With the show’s 20th Anniversary Special just around the bend, Den of Geek chatted with Lawrence about all things SpongeBob, from his favorite episodes, characters, and his thoughts on SpongeBob becoming one of the most meme’ed figures on the web. Follow along as we plunge deep with Mr. Lawrence on Nickelodeon’s most enduring, and endearing, hit.

Den of Geek: How does it feel to inhabit the same character for a 20-year period? I'm talking about Plankton, of course. We'll get to some of the others...

Mr. Lawrence: Plankton, sure, sure. It's a thing that we've been sort of... even at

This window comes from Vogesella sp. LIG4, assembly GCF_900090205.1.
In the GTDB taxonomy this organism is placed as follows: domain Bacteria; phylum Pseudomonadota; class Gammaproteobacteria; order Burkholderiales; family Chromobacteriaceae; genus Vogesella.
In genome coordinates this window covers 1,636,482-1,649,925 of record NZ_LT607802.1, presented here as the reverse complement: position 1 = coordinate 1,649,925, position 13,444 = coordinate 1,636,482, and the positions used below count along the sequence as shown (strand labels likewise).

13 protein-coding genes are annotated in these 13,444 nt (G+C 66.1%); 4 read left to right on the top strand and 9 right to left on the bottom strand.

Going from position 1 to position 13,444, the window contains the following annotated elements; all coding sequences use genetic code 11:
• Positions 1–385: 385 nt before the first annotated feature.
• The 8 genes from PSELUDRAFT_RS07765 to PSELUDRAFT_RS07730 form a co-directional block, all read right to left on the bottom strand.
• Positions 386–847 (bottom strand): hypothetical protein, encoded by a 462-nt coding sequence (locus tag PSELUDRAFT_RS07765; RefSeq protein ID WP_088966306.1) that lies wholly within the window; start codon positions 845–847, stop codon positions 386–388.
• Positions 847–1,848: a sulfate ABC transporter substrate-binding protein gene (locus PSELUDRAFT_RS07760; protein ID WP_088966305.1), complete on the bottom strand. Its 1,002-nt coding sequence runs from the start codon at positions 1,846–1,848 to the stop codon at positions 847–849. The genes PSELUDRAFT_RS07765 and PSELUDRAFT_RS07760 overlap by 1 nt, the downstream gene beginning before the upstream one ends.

Mr. Lawrence: Plankton, sure, sure. It's a thing that we've been sort of... even at the 10-year mark, it was like, "Wow, we're still making this." Even at the five-year mark, we were like, "Hey, people are still watching this show." All animated shows have a short shelf life mostly, so you get like two seasons, three seasons, you're happy, and you kind of move on to the next show. This has been on so long that I've left the show and come back. I've always been Plankton on the show, but as far as writing the show, I've gone away and done other things and the show is still sitting here going, "Hey, you want to come back?" It's been like a sort of place to come back to that still exists, which doesn't really happen ever. Usually, you don't get the opportunity to keep going back to a show that's still there. That rarely happens and I've come back several times, back and forth.